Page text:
29 Dec 2021 Was More of the Same, But Creativity Carried Me Through
(Illustration of the author by Tania Perez)
Commentary, Juan C. Mendoza
A year is only measured by 12 months, but lately time seems to be going right past me. There’s so much to see through our screens, and to my great dismay, it seems like the years and events that occur within them are repeating. From a virus that is yet to be halted to a privileged white boy shooting and killing people and walking free, even being given a platform.
In the beginning of 2021, my mom and I were hopeful for a better year — one with less stress, at least — but it seems now those wishes were too much to ask for. As I continue to grow, I’m beginning to see more and more of what movies would warn the main characters about: We’re taking too much from our planet; men with power want more; the world is ending. I guess it’s easy for me to see the negatives; being born in the 2000s, the news has been filled with danger — imminent danger, everlasting danger — my whole life.
Joe Biden was elected as the new U.S. president and Kamala Harris became the first female vice president. Every time someone new is elected feels like reaching into a cookie jar and not being able to see that there are no cookies in the jar. I was expecting student loan debts to be erased. I stubbornly expected our planet to be healed by now. Am I really wishing for too much?
With social media and consumerism flooding my mind at times, I forget all that I’ve learned and all that I’ve reinforced into my character. I feel myself becoming more and more a person who wishes but doesn’t plan and act. With the new “Matrix” movie coming out, I’ve been pondering the idea of humans being plugged into a machine taking away everything that makes them human. Am I already hooked in? To my phone? To the machine that floods wealthy people’s pockets? Me?
Besides questioning my existence, I’m listening to my mom who works at Kaiser Permanente in Richmond. I see her worry and fear for the future and how much COVID-19 has been taking away. I see how many lives are being grouped into a category, a statistic, and with the new variant, it seems like this pandemic will never end. I had a COVID scare recently and had to quarantine for a while, my physical body trapped in my room but my mind left free. I began to shift my focus towards people incarcerated in prison, their bodies confined to a box but still in danger of the coronavirus while their mind is free and full of memories.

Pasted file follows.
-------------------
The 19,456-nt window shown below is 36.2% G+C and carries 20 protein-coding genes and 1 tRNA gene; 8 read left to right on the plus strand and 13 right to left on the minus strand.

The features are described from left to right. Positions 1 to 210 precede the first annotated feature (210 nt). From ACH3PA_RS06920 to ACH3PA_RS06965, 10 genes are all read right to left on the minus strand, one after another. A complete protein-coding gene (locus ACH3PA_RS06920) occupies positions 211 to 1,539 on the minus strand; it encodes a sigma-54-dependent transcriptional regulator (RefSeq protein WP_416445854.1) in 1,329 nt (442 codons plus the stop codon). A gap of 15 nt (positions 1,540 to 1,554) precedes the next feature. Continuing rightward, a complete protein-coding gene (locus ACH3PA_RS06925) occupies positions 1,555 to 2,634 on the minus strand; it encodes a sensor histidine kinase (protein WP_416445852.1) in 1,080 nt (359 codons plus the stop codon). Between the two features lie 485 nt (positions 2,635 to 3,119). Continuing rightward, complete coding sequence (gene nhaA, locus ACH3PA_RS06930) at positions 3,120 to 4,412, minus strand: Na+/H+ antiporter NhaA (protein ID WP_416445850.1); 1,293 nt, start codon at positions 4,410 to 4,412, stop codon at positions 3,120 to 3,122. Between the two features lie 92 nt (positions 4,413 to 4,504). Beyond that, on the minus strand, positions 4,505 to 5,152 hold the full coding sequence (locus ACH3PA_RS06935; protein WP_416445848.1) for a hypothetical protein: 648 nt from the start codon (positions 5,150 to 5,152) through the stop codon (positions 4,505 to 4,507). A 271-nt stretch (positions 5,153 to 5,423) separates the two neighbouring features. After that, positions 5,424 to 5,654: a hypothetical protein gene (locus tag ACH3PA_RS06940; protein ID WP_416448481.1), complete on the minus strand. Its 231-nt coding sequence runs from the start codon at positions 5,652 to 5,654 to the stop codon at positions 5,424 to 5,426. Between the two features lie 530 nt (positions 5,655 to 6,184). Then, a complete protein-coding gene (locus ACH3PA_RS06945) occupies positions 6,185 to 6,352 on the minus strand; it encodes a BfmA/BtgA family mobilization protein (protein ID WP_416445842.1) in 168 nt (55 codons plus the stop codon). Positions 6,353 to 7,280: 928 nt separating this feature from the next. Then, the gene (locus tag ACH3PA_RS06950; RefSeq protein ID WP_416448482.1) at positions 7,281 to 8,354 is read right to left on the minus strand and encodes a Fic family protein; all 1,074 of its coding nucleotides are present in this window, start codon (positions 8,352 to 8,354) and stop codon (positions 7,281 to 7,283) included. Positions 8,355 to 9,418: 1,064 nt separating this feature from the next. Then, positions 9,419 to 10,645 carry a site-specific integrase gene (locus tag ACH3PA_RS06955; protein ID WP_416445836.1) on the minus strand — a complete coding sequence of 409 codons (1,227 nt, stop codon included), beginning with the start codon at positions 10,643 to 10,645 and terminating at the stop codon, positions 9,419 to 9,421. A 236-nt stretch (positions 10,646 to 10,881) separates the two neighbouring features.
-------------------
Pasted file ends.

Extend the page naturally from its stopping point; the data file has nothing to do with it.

This year, I was able to finish my spring and fall classes with a 3.8 GPA, yet, honestly, I felt no great achievement. I worked harder than I ever had to keep my grades high, and after it all, after telling my parents and hoping for great praise and congratulations, they asked me, “So what’s next? What about a job?” My whole academic year was shattered in that moment. I was left more conflicted than ever, and I’m no longer proud of myself.
This year, I witnessed injustices, like the year before and every year before that. I saw an almost literal slap on the wrist for killing people. Though Kyle Rittenhouse was caught on tape shooting three people, killing Joseph Rosenbaum and Anthony Huber, he was acquitted of all charges after pleading self-defense. During the trial, he didn’t seem sorry for his actions until they cued him to cry crocodile tears. And Judge Bruce Schroeder plainly siding with him — well, I have never felt more contempt in my life.
I also saw a national outcry for a white woman who was killed by her boyfriend, who later killed himself. Hearing other people around me talk about it, it sounded like a drama series. This outcry is never seen for people of color or other people from minority groups. The only place I see posters and outcries for missing people of color is on Twitter. I’ve seen so many people go missing. In 2017, a friend of mine went missing, like many others. His name is Jonathan Bandabaila, and he is missed so much. Where is his national outcry? Am I selfish for wanting his outcry? I want him with his family.
All this has been said before. I’ll be remembering this 30 years from now because of all the repetition.
This year has made me age many years in a very short amount of time. Just 12 months, but I am not the same young man I was at the beginning of the year. I realize I have so much more growing up to do. I just wish I got to be a kid a little bit longer. And I’m scared to be hopeful for a better year. I am only hopeful for the love I’m ready to give to and receive from the people around me.
With everything around me seeming to fall apart, I found refuge in my music and in my love, Tania. This year, I got to witness Tania create so much great art, and I was gifted with the inspiration and meaning that fell from her hands. I wish I could live in her art, swim in her imagination and creations. I know I would thrive there.
Lately, I’ve been spending time with Malcolm Marshall of the Pulse, mixing and mastering an album I’ve been working on for over a year now. It’s something I’m very proud of, and Malcolm has taught me so much more than I have learned before. The process of making music, falling down the rabbit hole of creation, has formed this part of me where I feel regenerated and free. I know I’ve been through a lot, but I used to be very unaware and even silent about it. Now, I can express how events in my life have affected me. I can take the emotions I feel that I have no idea what to do with and put them into this sound that carries me away. Learning how to make music and listening to what I’ve created this year has made me excited for my future with music, and I want to share it with everyone.